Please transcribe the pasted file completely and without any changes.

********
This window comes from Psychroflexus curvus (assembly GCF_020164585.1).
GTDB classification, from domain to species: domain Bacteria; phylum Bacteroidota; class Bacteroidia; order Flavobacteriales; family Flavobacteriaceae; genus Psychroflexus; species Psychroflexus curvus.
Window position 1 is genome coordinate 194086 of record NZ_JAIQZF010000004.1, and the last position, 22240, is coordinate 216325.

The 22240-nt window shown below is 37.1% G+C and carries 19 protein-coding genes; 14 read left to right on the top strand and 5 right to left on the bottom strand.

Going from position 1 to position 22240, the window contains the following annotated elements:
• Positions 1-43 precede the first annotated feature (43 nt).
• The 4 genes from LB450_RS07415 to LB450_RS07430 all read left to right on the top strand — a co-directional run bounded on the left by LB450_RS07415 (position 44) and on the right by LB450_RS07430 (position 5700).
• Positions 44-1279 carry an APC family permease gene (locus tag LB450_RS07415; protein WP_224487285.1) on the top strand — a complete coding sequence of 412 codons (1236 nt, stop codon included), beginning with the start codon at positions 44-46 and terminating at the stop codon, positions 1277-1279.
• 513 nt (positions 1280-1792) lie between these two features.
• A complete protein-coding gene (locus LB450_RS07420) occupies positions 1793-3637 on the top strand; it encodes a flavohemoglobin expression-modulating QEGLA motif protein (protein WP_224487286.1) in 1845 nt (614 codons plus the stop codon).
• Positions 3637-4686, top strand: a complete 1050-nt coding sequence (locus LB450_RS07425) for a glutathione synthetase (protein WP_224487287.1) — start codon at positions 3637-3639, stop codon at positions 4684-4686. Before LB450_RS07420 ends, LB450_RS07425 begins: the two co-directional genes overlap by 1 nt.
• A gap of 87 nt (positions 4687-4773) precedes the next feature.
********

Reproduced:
This window comes from Psychroflexus curvus (assembly GCF_020164585.1).
GTDB classification, from domain to species: domain Bacteria; phylum Bacteroidota; class Bacteroidia; order Flavobacteriales; family Flavobacteriaceae; genus Psychroflexus; species Psychroflexus curvus.
Window position 1 is genome coordinate 194086 of record NZ_JAIQZF010000004.1, and the last position, 22240, is coordinate 216325.

The 22240-nt window shown below is 37.1% G+C and carries 19 protein-coding genes; 14 read left to right on the top strand and 5 right to left on the bottom strand.

Going from position 1 to position 22240, the window contains the following annotated elements:
• Positions 1-43 precede the first annotated feature (43 nt).
• The 4 genes from LB450_RS07415 to LB450_RS07430 all read left to right on the top strand — a co-directional run bounded on the left by LB450_RS07415 (position 44) and on the right by LB450_RS07430 (position 5700).
• Positions 44-1279 carry an APC family permease gene (locus tag LB450_RS07415; protein WP_224487285.1) on the top strand — a complete coding sequence of 412 codons (1236 nt, stop codon included), beginning with the start codon at positions 44-46 and terminating at the stop codon, positions 1277-1279.
• 513 nt (positions 1280-1792) lie between these two features.
• A complete protein-coding gene (locus LB450_RS07420) occupies positions 1793-3637 on the top strand; it encodes a flavohemoglobin expression-modulating QEGLA motif protein (protein WP_224487286.1) in 1845 nt (614 codons plus the stop codon).
• Positions 3637-4686, top strand: a complete 1050-nt coding sequence (locus LB450_RS07425) for a glutathione synthetase (protein WP_224487287.1) — start codon at positions 3637-3639, stop codon at positions 4684-4686. Before LB450_RS07420 ends, LB450_RS07425 begins: the two co-directional genes overlap by 1 nt.
• A gap of 87 nt (positions 4687-4773) precedes the next feature.